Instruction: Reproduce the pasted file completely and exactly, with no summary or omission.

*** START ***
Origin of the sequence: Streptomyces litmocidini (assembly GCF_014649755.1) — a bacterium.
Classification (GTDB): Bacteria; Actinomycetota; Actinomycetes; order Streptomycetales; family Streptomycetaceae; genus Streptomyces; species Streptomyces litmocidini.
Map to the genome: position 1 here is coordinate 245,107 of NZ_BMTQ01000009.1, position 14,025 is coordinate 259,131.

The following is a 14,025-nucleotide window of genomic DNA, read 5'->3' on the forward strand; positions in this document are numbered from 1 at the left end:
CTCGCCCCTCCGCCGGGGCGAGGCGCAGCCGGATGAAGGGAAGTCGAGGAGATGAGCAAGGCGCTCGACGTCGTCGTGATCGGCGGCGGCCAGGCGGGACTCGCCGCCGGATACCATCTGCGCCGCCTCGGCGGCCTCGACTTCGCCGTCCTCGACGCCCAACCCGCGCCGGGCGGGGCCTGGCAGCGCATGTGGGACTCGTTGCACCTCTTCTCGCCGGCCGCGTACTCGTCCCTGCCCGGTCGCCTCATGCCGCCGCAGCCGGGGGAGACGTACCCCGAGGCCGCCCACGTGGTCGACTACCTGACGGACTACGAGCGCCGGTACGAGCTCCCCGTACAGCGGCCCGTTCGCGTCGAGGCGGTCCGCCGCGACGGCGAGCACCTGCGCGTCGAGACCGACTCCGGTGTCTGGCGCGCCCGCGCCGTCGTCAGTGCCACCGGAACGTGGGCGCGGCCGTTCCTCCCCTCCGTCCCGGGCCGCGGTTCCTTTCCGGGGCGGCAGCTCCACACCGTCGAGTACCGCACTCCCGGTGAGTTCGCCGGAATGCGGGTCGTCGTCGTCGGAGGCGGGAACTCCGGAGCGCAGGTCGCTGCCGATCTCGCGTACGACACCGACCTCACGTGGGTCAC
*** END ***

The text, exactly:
Origin of the sequence: Streptomyces litmocidini (assembly GCF_014649755.1) — a bacterium.
Classification (GTDB): Bacteria; Actinomycetota; Actinomycetes; order Streptomycetales; family Streptomycetaceae; genus Streptomyces; species Streptomyces litmocidini.
Map to the genome: position 1 here is coordinate 245,107 of NZ_BMTQ01000009.1, position 14,025 is coordinate 259,131.

The following is a 14,025-nucleotide window of genomic DNA, read 5'->3' on the forward strand; positions in this document are numbered from 1 at the left end:
CTCGCCCCTCCGCCGGGGCGAGGCGCAGCCGGATGAAGGGAAGTCGAGGAGATGAGCAAGGCGCTCGACGTCGTCGTGATCGGCGGCGGCCAGGCGGGACTCGCCGCCGGATACCATCTGCGCCGCCTCGGCGGCCTCGACTTCGCCGTCCTCGACGCCCAACCCGCGCCGGGCGGGGCCTGGCAGCGCATGTGGGACTCGTTGCACCTCTTCTCGCCGGCCGCGTACTCGTCCCTGCCCGGTCGCCTCATGCCGCCGCAGCCGGGGGAGACGTACCCCGAGGCCGCCCACGTGGTCGACTACCTGACGGACTACGAGCGCCGGTACGAGCTCCCCGTACAGCGGCCCGTTCGCGTCGAGGCGGTCCGCCGCGACGGCGAGCACCTGCGCGTCGAGACCGACTCCGGTGTCTGGCGCGCCCGCGCCGTCGTCAGTGCCACCGGAACGTGGGCGCGGCCGTTCCTCCCCTCCGTCCCGGGCCGCGGTTCCTTTCCGGGGCGGCAGCTCCACACCGTCGAGTACCGCACTCCCGGTGAGTTCGCCGGAATGCGGGTCGTCGTCGTCGGAGGCGGGAACTCCGGAGCGCAGGTCGCTGCCGATCTCGCGTACGACACCGACCTCACGTGGGTCAC